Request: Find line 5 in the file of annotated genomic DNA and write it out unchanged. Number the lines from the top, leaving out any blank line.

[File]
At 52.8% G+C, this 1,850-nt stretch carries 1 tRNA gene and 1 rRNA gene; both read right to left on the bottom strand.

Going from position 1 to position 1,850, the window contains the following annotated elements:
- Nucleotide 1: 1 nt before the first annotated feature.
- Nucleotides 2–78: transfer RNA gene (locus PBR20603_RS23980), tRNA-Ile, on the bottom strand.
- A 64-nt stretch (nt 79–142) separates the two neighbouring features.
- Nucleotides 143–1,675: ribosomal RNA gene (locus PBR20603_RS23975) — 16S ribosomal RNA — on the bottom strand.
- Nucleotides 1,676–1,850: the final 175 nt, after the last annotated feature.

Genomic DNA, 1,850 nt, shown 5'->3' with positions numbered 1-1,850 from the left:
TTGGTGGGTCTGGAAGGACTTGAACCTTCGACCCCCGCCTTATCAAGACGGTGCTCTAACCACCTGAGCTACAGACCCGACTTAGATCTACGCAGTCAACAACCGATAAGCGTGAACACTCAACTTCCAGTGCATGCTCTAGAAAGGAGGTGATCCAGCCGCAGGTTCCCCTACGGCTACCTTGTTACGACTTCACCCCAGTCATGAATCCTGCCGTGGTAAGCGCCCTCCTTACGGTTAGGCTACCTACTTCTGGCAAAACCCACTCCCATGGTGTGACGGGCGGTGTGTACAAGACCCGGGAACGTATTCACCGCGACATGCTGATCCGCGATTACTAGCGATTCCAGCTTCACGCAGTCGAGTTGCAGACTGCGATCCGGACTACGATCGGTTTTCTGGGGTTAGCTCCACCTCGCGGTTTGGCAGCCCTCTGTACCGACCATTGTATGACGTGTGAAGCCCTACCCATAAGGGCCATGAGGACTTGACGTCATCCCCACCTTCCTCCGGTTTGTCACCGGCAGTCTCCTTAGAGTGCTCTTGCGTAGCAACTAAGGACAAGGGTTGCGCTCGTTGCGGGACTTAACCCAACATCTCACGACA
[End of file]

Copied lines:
- A 64-nt stretch (nt 79–142) separates the two neighbouring features.